Student Loans 101: Financing Your Education

Student Loans 101: Financing Your Education


Many university and college students need to borrow money to help cover the cost of their post-secondary education.

According to the CBC, the average student graduates with nearly $30,000 in debt.

While that may seem alarming, it’s possible to pay back these loans fairly quickly if you’re responsible and learn how to manage debt effectively.

Although some students take out private loans or lines of credit (from banks, usually) the most common student loans are those offered by the government.

There are also other forms of financial aid, like scholarships, bursaries and grants, which you do not have to pay back; you can read more about these options here.

What is a student loan?

Student loans are a form of financial assistance offered by Canada’s federal and provincial governments.

They are given out based on financial need and differ from other loans in two main ways: first, they have relatively low interest rates and second, they have a payment- and/or interest-free grace period. Students do not have to begin paying back what they borrowed for six months after they graduate.

Both the federal and provincial governments offer student loans. They often work together so that students only have to submit one application to be considered for both kinds of assistance.

Full- and part-time students can qualify for these loans if they demonstrate financial need and meet the other eligibility requirements.

How do student loans work?

In Ontario, students who need a loan apply for federal and provincial assistance through the Ontario Student Assistance Program (more commonly known as OSAP).

Applying for OSAP also means you will automatically be considered for 30% off Ontario tuition.

Ontario residents must be Canadian citizens, permanent residents or protected persons to be eligible. The government will also look at which school and program you are enrolled in, your course load, your education-related expenses and your family’s financial contribution, among other things.

To qualify for a federal student loan, you basically need to be a Canadian citizen, permanent resident or protected person; be enrolled in a program offered by a designated post-secondary institution; and be taking at least 60% of a full course load if you’re a full-time student or 20-59% of a full course load if you’re a part time student. Read the full eligibility requirements.

You can learn more about the federal Canada Student Loans Program on the CanLearn website and visit the following websites for details about each provincial or territorial student assistance program:

How do I apply?

Students must apply for a loan through their provincial or territorial program, at which point they will automatically also be considered for a Canada Student Loan from the federal government.

In Ontario, students can apply for OSAP online or using a paper application form. Applicants also need to provide supporting documentation, most of which go to your school’s financial aid office. OSAP will then review the information you submitted, verify your reported income and confirm your enrollment with your school before letting you know whether or not you will receive a loan.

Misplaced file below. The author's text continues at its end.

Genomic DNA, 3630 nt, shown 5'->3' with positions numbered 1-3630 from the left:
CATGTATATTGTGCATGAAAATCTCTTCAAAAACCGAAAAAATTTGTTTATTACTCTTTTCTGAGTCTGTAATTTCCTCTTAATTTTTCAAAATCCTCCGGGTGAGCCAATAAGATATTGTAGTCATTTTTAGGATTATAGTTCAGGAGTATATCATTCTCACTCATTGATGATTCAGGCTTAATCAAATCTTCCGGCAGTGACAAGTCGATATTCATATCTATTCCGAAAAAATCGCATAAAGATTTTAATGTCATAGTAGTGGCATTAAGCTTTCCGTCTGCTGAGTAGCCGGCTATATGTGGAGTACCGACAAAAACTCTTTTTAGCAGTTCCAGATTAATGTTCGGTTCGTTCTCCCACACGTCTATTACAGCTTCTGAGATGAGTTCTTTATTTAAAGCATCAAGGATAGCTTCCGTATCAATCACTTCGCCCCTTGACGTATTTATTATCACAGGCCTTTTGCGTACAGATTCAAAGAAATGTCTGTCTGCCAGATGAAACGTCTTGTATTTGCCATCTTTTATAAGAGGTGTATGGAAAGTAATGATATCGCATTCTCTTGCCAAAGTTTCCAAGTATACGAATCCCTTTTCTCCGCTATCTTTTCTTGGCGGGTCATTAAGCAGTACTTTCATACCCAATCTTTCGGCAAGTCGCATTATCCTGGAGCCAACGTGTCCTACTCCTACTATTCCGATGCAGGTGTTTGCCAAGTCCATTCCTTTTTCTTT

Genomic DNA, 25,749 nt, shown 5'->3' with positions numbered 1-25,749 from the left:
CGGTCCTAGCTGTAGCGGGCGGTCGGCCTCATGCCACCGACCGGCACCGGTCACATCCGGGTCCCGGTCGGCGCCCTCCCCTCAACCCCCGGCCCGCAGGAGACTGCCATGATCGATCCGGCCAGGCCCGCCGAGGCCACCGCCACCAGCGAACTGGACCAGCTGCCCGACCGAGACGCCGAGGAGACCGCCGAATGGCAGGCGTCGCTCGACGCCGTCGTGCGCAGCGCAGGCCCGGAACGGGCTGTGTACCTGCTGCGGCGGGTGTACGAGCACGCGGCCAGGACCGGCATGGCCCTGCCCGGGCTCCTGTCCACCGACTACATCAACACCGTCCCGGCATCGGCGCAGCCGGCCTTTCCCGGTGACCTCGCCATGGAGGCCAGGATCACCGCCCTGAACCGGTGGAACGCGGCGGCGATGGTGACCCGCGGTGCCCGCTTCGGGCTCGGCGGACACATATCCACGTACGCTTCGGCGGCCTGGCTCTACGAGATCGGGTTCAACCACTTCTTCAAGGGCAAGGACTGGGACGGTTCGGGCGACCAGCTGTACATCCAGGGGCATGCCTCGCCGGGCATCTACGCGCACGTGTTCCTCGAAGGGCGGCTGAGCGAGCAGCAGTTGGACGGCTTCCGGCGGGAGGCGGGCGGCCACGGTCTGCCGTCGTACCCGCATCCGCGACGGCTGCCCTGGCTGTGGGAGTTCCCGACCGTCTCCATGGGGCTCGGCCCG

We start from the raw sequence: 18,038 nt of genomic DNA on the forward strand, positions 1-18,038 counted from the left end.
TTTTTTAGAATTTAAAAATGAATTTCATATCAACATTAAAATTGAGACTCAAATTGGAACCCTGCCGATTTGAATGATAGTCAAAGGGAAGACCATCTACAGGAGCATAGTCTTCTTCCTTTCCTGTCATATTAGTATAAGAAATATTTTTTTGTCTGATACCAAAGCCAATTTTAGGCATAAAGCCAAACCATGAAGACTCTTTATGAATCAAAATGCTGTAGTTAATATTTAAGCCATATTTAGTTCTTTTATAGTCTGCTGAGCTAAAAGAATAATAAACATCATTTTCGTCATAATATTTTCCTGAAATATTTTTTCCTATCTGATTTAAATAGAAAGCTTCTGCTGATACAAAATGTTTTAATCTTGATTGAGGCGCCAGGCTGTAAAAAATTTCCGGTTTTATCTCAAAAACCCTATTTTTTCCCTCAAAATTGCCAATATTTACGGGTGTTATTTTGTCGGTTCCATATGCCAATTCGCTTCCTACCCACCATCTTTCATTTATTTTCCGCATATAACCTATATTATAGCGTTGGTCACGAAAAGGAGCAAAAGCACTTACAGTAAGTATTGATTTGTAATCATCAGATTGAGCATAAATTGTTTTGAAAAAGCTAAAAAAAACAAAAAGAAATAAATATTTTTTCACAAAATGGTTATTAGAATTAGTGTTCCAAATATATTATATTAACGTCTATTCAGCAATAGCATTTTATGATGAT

Things to consider before applying

Depending on your financial situation, a student loan may not be the best way to fund your education. If you are not able to demonstrate sufficient financial need, for example, you will need to find an alternate source of funding.

For some students, working part-time while in school is enough to cover the difference you need to pay for your tuition, textbook and living expenses. If that’s not an option however, you should look into lines of credit from banks and any kinds of financial aid that are offered by your school. It’s also worth applying for as many scholarships, bursaries and grants that you are eligible for, whether they are from the government, your school or private companies.

Before you apply for a loan, think about the responsibility it will involve. If you are not confident that it will be easy to find a job after you graduate that will help you pay back your loan, consider spending more time working before beginning your program so that you can save up what you need to get you through your studies.

Managing your loan

While you’re in school, be smart with your money. Try to keep your expenses low so you can avoid unnecessary spending. Read this article for great money-saving tips and this article for ways to shop for groceries on a budget. You’d be surprised how much a little bit of scrimping here and there will help you in the long run.

When thinking about repaying your loan in the long-term, try to strike a balance being conscious of your loan and the fact that you want to get out of debt as quickly as possible, without letting it become overwhelming or leave you feeling like you can’t spend on anything that’s not a strict necessity.

You may go on to take out other, bigger loans (like a mortgage) so it’s important to learn how to live with debt as a responsible adult. Obviously, the faster you can pay down your loan, the better off you’ll be – especially because you’ll save money on interest – but don’t let it control your life.

For suggestions on how to quickly repay a student loan, read this Q and A with a recent graduate who managed to pay off her OSAP just one year after finishing her master’s degree.

Share your student loan story in the comments!

About the author

Riana Topan recently completed a bachelor’s degree in Global Development Studies at Queen’s University. She has a passion for social justice issues and will at some point figure out what she wants to do with her life, but is enjoying working in communications and marketing in the meantime. You can find her on LinkedIn.